Indonesian rivals face run-off for presidency

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The Indonesian President, Megawati Sukarnoputri, looks likely to go head-to-head with her former chief security minister, Susilo Bambang Yudhoyono, in a second-round contest for the nation's highest political office in September.

The Indonesian President, Megawati Sukarnoputri, looks likely to go head-to-head with her former chief security minister, Susilo Bambang Yudhoyono, in a second-round contest for the nation's highest political office in September.

An independent count of votes in Monday's presidential election showed General Yudhoyono with 33 per cent and Mrs Megawati on 26 per cent. General Wiranto, a former armed forces commander, had 23 per cent, while the other candidates, Amien Rais and Hamzah Haz, were on 14 per cent and 3 per cent respectively.

Under Indonesia's system, a presidential aspirant has to secure more than 50 per cent, or fight his closest rival in a second round. The count was conducted by the US-based National Democratic Institute (NDI), using a method with a 1.1 per cent margin of error. Official results will be known next week.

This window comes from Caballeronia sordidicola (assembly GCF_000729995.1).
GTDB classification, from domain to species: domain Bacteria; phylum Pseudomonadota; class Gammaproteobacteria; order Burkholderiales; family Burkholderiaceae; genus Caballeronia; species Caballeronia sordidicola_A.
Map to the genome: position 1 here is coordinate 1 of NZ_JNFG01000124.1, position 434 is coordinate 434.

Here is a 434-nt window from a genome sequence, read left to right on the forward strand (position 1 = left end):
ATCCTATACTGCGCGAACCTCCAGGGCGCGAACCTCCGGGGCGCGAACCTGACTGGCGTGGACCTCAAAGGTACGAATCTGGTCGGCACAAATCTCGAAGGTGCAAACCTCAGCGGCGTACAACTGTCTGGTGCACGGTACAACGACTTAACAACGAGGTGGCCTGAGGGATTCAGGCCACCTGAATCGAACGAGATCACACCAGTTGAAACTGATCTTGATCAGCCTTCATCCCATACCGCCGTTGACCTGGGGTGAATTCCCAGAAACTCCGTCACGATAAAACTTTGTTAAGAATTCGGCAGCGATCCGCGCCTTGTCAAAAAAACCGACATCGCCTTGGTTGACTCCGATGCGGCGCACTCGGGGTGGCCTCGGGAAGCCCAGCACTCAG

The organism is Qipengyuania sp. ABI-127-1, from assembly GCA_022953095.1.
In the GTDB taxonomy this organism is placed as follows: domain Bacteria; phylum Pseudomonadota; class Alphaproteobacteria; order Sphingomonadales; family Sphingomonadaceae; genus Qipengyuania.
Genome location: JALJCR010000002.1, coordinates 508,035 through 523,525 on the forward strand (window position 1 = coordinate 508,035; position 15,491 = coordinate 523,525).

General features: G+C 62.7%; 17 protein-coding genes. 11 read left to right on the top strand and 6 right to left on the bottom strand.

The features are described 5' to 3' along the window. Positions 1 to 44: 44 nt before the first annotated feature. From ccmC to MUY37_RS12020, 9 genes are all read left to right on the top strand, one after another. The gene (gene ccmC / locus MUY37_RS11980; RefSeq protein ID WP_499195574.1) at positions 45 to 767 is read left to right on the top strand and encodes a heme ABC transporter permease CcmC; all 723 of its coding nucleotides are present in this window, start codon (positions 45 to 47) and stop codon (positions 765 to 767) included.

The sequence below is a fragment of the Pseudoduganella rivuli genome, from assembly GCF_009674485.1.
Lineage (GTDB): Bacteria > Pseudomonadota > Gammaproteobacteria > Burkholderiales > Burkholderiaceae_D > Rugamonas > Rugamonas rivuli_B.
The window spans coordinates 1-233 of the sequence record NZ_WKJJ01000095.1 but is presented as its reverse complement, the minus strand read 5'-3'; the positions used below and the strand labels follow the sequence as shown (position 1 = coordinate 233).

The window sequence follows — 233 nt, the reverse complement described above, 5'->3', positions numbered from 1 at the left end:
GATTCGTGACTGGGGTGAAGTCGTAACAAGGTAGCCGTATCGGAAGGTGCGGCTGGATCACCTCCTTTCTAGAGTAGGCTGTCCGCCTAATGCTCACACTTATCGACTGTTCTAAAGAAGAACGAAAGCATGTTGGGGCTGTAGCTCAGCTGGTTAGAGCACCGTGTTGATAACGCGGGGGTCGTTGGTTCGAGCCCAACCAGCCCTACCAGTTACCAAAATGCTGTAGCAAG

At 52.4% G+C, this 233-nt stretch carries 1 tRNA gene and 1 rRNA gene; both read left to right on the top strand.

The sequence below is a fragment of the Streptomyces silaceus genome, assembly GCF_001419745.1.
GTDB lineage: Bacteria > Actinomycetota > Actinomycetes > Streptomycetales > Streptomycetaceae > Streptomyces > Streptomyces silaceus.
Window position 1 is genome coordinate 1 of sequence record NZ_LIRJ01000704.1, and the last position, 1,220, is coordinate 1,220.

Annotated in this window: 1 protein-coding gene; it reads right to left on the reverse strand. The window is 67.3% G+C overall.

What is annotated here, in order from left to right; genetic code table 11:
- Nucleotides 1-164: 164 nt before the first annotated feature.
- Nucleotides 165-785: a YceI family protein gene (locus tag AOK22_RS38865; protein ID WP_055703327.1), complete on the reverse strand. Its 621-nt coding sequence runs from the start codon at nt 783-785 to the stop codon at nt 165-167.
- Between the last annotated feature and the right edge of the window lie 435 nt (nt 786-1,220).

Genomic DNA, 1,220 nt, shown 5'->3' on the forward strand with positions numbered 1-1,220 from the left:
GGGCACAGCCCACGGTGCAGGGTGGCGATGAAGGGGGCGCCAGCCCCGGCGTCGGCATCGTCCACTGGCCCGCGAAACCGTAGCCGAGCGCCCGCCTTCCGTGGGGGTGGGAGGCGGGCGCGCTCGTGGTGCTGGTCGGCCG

The country's first direct presidential election was peaceful, but marred by the discovery that ballot papers had been spoilt because voters failed to unfold them and punched two holes instead of one. Officials ruled them valid provided the second hole was punched through a blank space, but were scrambling to recount millions of votes.

General Yudhoyono, who has retired from the armed forces, won the respect of voters disillusioned by Mrs Megawati's aloof and indecisive style of government. He has promised to improve the economy, stamp out corruption and fight terrorism in the world's largest Muslim country.

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